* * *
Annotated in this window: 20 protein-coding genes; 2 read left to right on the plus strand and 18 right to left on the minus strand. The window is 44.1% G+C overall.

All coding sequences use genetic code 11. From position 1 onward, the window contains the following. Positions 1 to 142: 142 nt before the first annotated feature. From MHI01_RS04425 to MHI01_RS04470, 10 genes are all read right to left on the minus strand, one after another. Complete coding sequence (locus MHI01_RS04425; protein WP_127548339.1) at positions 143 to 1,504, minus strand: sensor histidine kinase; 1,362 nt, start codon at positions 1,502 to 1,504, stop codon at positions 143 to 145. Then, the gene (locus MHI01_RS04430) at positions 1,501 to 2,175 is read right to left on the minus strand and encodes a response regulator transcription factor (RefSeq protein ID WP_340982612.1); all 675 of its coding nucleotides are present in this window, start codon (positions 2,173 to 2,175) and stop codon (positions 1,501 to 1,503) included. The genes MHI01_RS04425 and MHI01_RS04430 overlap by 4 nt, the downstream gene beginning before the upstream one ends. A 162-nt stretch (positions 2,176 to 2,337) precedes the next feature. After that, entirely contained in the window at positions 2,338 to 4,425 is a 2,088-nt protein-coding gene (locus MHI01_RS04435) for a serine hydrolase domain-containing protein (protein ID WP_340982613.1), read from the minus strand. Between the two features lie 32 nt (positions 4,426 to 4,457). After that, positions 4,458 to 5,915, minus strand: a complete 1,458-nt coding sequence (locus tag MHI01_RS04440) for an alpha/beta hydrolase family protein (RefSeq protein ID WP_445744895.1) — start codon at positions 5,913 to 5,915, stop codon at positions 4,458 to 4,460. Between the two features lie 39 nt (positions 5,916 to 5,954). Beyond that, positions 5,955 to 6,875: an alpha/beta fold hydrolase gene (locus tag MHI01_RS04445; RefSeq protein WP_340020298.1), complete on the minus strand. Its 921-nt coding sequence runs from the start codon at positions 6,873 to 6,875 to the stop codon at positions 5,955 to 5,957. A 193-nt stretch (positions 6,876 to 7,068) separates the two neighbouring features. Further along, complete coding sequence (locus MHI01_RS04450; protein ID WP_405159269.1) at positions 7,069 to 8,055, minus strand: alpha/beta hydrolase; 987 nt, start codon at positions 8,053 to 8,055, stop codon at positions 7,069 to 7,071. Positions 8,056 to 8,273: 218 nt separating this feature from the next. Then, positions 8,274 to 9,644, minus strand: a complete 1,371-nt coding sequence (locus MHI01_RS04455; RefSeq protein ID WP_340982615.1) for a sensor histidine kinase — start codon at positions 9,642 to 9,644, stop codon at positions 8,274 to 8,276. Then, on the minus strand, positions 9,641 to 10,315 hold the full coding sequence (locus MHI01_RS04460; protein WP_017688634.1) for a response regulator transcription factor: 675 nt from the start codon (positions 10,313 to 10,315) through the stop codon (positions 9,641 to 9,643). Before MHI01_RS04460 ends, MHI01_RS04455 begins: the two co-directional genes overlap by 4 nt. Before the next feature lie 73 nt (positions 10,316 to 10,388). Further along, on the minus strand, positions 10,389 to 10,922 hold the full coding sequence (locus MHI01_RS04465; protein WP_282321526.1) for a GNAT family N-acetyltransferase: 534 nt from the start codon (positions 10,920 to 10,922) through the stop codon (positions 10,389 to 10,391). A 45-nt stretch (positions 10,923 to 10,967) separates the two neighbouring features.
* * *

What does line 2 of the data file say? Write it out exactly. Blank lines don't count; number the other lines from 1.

All coding sequences use genetic code 11. From position 1 onward, the window contains the following. Positions 1 to 142: 142 nt before the first annotated feature. From MHI01_RS04425 to MHI01_RS04470, 10 genes are all read right to left on the minus strand, one after another. Complete coding sequence (locus MHI01_RS04425; protein WP_127548339.1) at positions 143 to 1,504, minus strand: sensor histidine kinase; 1,362 nt, start codon at positions 1,502 to 1,504, stop codon at positions 143 to 145. Then, the gene (locus MHI01_RS04430) at positions 1,501 to 2,175 is read right to left on the minus strand and encodes a response regulator transcription factor (RefSeq protein ID WP_340982612.1); all 675 of its coding nucleotides are present in this window, start codon (positions 2,173 to 2,175) and stop codon (positions 1,501 to 1,503) included. The genes MHI01_RS04425 and MHI01_RS04430 overlap by 4 nt, the downstream gene beginning before the upstream one ends. A 162-nt stretch (positions 2,176 to 2,337) precedes the next feature. After that, entirely contained in the window at positions 2,338 to 4,425 is a 2,088-nt protein-coding gene (locus MHI01_RS04435) for a serine hydrolase domain-containing protein (protein ID WP_340982613.1), read from the minus strand. Between the two features lie 32 nt (positions 4,426 to 4,457). After that, positions 4,458 to 5,915, minus strand: a complete 1,458-nt coding sequence (locus tag MHI01_RS04440) for an alpha/beta hydrolase family protein (RefSeq protein ID WP_445744895.1) — start codon at positions 5,913 to 5,915, stop codon at positions 4,458 to 4,460. Between the two features lie 39 nt (positions 5,916 to 5,954). Beyond that, positions 5,955 to 6,875: an alpha/beta fold hydrolase gene (locus tag MHI01_RS04445; RefSeq protein WP_340020298.1), complete on the minus strand. Its 921-nt coding sequence runs from the start codon at positions 6,873 to 6,875 to the stop codon at positions 5,955 to 5,957. A 193-nt stretch (positions 6,876 to 7,068) separates the two neighbouring features. Further along, complete coding sequence (locus MHI01_RS04450; protein ID WP_405159269.1) at positions 7,069 to 8,055, minus strand: alpha/beta hydrolase; 987 nt, start codon at positions 8,053 to 8,055, stop codon at positions 7,069 to 7,071. Positions 8,056 to 8,273: 218 nt separating this feature from the next. Then, positions 8,274 to 9,644, minus strand: a complete 1,371-nt coding sequence (locus MHI01_RS04455; RefSeq protein ID WP_340982615.1) for a sensor histidine kinase — start codon at positions 9,642 to 9,644, stop codon at positions 8,274 to 8,276. Then, on the minus strand, positions 9,641 to 10,315 hold the full coding sequence (locus MHI01_RS04460; protein WP_017688634.1) for a response regulator transcription factor: 675 nt from the start codon (positions 10,313 to 10,315) through the stop codon (positions 9,641 to 9,643). Before MHI01_RS04460 ends, MHI01_RS04455 begins: the two co-directional genes overlap by 4 nt. Before the next feature lie 73 nt (positions 10,316 to 10,388). Further along, on the minus strand, positions 10,389 to 10,922 hold the full coding sequence (locus MHI01_RS04465; protein WP_282321526.1) for a GNAT family N-acetyltransferase: 534 nt from the start codon (positions 10,920 to 10,922) through the stop codon (positions 10,389 to 10,391). A 45-nt stretch (positions 10,923 to 10,967) separates the two neighbouring features.